From plasterer to internationally known actor…ahead of the theatrical & VOD release of British gangster movie ONCE UPON A TIME IN LONDON on April 19, Andy Beckwith chats about mastering physical challenges, being nasty to Maisie Williams and future projects,
You star in ONCE UPON A TIME IN LONDON as ‘Sonny the Yank’. Tell us about your character and the challenges you faced?
His real name is Bernard Schack and he was Jack Comer’s right hand man. Sonny was an enforcer for Jack and had many a tussle with Billy’s gang. The biggest challenge for me was the physical fight scenes as there were a lot of people fighting and throwing punches and using weapons, it was all about the timing and making it look real without anyone getting hurt and listening and watching the stunt men.
You’re reunited with Terry Stone, having worked together on the Rise of The Foot Soldier franchise and Hell to Pay. Tell us what he’s really like!
Terry is a lovely man in real life, extremely hard working whilst looking after everyone and producing films at the same time. I acted in his first film Hell to Pay, but didn’t have a scene with him, same with Rise of the Footsoldier. When I saw Terry on the first day of filming, I told him that it had been 16 years since we last saw each other. I am very proud of what he has achieved so far, onwards and upwards Mr Stone.
This is your first time working with director Simon Rumley. How would you describe the experience?
It was great to meet and work with Simon, a true professional and perfectionist, a real gentleman. He worked so hard during this shoot and made everyone else do the same. I hope our paths cross again one day.
Your first gangster role was as the brooding henchman ‘Errol’ in Guy Ritchie’s Snatch. A memorable debut indeed, but how do you now reflect on your break-out film?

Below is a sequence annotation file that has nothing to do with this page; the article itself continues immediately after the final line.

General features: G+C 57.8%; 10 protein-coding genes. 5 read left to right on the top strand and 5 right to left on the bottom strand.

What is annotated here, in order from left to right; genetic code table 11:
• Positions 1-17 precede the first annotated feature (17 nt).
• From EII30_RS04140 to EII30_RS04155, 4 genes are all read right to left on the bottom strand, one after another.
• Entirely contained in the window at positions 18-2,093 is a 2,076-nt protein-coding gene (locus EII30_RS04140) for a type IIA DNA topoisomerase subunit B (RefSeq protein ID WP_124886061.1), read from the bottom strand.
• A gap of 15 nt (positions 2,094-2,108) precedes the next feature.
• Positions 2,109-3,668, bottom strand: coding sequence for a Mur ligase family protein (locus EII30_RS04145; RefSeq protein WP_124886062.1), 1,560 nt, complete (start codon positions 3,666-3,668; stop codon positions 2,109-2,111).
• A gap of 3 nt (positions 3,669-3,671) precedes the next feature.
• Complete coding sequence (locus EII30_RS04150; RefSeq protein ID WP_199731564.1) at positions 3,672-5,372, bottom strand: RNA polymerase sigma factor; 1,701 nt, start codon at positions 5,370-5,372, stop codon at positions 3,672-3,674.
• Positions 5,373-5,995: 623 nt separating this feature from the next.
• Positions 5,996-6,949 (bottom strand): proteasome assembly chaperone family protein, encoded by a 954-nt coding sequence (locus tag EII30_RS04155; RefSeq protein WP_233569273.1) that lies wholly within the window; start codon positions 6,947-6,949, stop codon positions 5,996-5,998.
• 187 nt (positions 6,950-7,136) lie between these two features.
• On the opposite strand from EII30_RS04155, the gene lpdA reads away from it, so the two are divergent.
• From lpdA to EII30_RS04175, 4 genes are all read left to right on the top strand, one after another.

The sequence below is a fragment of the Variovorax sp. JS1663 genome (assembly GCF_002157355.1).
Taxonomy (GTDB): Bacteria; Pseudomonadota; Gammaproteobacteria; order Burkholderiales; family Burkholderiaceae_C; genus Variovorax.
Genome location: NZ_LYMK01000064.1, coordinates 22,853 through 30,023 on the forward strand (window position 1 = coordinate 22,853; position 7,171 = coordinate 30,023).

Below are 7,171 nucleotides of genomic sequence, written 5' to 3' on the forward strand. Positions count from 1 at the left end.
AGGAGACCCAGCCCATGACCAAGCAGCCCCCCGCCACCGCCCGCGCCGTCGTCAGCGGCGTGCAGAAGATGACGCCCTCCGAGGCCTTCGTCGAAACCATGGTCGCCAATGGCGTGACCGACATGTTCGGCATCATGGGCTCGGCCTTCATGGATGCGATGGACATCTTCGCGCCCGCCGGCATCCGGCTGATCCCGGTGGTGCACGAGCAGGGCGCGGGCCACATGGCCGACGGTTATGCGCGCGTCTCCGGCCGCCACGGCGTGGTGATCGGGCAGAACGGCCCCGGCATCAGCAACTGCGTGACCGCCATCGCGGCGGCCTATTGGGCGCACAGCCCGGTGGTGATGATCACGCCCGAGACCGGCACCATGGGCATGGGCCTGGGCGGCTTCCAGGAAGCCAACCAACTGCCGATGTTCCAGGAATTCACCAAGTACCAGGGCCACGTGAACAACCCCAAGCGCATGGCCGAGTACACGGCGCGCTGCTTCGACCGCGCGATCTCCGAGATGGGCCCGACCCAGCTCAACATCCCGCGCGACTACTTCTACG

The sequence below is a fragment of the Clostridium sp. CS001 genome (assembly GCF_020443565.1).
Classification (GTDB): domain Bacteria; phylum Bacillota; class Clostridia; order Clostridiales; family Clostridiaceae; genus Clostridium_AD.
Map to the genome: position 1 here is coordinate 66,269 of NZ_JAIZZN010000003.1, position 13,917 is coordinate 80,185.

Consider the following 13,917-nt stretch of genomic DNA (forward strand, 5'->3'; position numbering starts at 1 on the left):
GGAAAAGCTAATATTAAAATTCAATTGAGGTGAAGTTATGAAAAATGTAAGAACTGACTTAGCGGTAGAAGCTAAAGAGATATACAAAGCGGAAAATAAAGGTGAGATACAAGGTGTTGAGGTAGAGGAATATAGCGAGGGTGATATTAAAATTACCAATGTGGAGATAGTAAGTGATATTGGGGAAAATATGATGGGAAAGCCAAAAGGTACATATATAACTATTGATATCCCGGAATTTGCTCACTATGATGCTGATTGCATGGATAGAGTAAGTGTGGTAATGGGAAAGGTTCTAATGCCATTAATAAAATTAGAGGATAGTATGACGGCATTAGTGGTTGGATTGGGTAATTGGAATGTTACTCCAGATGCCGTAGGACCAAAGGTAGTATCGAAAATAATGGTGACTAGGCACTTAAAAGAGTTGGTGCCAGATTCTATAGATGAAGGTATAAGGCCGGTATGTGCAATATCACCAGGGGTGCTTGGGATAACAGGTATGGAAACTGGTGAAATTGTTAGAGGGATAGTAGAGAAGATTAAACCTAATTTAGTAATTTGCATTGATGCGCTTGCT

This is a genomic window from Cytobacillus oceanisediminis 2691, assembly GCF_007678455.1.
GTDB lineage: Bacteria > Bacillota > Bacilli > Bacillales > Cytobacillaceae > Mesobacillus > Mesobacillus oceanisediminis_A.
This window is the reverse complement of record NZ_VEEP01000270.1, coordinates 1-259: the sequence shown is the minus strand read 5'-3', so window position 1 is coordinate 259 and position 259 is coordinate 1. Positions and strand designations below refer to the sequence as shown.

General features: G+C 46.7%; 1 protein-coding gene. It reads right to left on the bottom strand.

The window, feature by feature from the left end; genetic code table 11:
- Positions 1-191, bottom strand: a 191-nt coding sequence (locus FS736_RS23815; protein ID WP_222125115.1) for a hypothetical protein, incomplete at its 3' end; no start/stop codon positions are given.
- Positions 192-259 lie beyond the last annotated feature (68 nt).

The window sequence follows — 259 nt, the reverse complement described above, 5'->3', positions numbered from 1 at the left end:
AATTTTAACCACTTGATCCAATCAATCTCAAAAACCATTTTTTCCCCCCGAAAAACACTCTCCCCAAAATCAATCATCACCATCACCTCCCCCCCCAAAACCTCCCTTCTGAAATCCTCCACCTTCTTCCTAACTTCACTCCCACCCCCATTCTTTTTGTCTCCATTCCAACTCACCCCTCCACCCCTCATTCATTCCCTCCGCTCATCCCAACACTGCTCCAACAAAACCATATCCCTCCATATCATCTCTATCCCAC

Wow my first film, that was decades ago. I hadn’t had any acting training and I was working a plasterer, I had done one amateur play called Stags and Hens by Willie Russell and then I got a chance to audition for a showcase called Last Orders, which was going to The Groucho Club, I got the part of an East End salesman, I was signed up to a company called Villiers and Hudson and Snatch was my first audition, I loved every minute of it and got to work with some amazing people.
You reached the heights of villainy playing the thoroughly despicable ‘Rorge’ in Game of Thrones. Can you share some of your most abiding on-set memories?
Rorge is probably the most hateful character I have played to date. The memory that sticks is when I was about to do my first scene in Belfast with Maisie Williams aka Arya Stark, I say some hateful things to her and at the time she was only 14. I was very nervous about the scene and even more so when I found out her mother was there. The scene went well and both Maisie and her mum were lovely to me.
Did you always want to an actor?
I first wanted to be a singer but after flirting with a couple of bands I moved onto acting.
Do you think, given the current knife-crime epidemic in the UK, there is a danger of films like ONCE UPON A TIME IN LONDON glamourising gang-crime culture?
It is terrible what is going on in cities around the UK. I hope that these gangs will put down their knives and realise that life is precious and worth living. OUATIL is a gangster film and I hope people who watch it, just watch it.
What’s in the pipeline?
I am waiting to get the greenlight to start shooting Brigantia, a film about the Druids of England 568AD. I hope to be back in the USA later this year. I did a scene with Chris Hemsworth in the new Men in Black and I’m in a film called The Coldest Game with Bill Pullman, both out this year. I am also in Knightfall: Season 2.
Finally, what’s your favourite gangster film?
My favourite gangster film has to be The Long Good Friday with Bob Hoskins.
ONCE UPON A TIME IN LONDON is In selected cinemas and available on Digital HD from 19th April 2019